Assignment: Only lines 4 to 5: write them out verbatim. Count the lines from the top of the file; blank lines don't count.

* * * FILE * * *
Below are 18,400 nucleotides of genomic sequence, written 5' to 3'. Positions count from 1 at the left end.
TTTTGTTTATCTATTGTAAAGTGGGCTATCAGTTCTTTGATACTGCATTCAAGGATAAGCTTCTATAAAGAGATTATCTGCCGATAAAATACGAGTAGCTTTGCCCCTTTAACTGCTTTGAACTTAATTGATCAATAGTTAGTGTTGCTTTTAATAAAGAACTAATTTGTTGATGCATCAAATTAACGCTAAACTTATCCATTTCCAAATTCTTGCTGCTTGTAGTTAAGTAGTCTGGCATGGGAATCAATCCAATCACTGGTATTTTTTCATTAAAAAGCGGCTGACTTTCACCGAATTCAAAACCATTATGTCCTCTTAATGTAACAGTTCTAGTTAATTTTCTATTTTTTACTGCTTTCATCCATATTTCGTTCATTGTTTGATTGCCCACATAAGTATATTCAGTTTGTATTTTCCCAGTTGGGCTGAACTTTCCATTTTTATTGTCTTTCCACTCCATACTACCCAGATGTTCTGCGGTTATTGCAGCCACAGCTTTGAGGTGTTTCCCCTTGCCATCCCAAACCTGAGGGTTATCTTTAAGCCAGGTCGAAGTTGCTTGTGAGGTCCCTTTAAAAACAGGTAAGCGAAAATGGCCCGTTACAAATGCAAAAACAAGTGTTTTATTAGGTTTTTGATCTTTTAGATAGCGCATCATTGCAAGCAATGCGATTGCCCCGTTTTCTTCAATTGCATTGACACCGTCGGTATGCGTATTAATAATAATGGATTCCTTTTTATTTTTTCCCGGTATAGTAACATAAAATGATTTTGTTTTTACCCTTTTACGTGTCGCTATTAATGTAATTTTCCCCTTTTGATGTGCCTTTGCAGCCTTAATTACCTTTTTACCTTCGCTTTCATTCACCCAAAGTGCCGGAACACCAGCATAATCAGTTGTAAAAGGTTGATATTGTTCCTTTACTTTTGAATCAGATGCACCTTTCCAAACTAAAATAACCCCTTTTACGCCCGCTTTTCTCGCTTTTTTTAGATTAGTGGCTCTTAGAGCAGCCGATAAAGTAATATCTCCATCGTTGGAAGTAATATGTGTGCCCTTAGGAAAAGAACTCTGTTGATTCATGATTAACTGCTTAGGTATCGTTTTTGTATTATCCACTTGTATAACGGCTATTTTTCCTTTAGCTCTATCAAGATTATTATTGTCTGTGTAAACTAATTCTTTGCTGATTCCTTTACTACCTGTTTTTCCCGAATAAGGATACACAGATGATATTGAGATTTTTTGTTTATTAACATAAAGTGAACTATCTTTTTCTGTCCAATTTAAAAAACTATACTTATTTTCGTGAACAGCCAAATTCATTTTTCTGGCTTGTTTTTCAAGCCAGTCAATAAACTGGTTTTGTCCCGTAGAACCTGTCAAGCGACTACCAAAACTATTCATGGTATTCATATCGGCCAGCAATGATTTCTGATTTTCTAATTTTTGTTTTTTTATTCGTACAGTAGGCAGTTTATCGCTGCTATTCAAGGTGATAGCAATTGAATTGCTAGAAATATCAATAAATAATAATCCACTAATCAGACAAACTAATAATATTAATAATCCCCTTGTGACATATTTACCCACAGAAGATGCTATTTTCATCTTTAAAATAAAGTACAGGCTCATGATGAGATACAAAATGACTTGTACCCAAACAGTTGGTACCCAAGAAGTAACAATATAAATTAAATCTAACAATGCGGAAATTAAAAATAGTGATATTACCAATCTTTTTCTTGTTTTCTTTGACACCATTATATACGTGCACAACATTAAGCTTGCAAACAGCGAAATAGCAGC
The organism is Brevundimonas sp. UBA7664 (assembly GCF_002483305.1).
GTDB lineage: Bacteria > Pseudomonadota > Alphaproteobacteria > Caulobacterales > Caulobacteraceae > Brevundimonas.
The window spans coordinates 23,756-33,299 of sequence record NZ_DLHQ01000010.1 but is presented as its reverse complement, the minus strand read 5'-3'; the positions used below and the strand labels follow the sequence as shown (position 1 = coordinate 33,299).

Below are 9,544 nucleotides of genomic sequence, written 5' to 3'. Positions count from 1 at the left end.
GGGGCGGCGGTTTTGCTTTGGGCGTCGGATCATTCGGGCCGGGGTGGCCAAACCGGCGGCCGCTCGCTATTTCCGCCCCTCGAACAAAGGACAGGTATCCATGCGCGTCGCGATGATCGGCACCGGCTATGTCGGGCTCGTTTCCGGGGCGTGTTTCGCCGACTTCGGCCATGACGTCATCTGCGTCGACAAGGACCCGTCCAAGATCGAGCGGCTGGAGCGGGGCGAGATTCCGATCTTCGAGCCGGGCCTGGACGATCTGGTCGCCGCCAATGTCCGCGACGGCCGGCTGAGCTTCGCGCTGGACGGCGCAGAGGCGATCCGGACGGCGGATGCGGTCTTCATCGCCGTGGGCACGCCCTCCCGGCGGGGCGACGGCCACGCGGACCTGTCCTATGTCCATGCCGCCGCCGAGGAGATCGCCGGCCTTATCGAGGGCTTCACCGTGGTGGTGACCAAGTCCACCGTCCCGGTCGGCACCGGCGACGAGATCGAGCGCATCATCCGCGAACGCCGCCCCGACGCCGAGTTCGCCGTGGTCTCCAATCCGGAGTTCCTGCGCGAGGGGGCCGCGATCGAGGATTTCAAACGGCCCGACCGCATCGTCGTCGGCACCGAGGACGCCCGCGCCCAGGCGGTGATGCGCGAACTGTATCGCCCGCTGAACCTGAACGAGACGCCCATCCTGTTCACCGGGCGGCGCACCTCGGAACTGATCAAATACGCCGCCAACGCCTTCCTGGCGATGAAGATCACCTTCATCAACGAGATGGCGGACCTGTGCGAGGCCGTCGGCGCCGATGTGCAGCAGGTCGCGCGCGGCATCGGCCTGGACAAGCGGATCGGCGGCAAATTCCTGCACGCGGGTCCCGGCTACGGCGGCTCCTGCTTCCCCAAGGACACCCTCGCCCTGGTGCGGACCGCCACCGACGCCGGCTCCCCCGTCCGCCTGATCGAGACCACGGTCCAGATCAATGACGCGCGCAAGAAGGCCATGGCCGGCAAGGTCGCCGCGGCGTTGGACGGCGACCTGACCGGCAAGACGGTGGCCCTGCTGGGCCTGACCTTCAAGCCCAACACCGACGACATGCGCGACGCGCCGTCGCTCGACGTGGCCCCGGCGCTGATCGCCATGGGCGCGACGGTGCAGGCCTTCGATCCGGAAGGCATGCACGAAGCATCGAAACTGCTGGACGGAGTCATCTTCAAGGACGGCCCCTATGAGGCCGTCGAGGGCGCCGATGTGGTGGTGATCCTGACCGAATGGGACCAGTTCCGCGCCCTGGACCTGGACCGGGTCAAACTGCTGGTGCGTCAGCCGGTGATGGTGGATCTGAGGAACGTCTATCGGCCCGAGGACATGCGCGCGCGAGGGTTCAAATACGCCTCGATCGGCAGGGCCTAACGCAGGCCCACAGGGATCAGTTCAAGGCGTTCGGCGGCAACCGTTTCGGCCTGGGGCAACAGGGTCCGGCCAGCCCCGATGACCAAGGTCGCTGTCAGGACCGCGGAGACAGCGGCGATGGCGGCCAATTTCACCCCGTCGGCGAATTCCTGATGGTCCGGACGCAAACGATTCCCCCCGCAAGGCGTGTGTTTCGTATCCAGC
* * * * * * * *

GTDB lineage: Bacteria > Pseudomonadota > Alphaproteobacteria > Caulobacterales > Caulobacteraceae > Brevundimonas.
The window spans coordinates 23,756-33,299 of sequence record NZ_DLHQ01000010.1 but is presented as its reverse complement, the minus strand read 5'-3'; the positions used below and the strand labels follow the sequence as shown (position 1 = coordinate 33,299).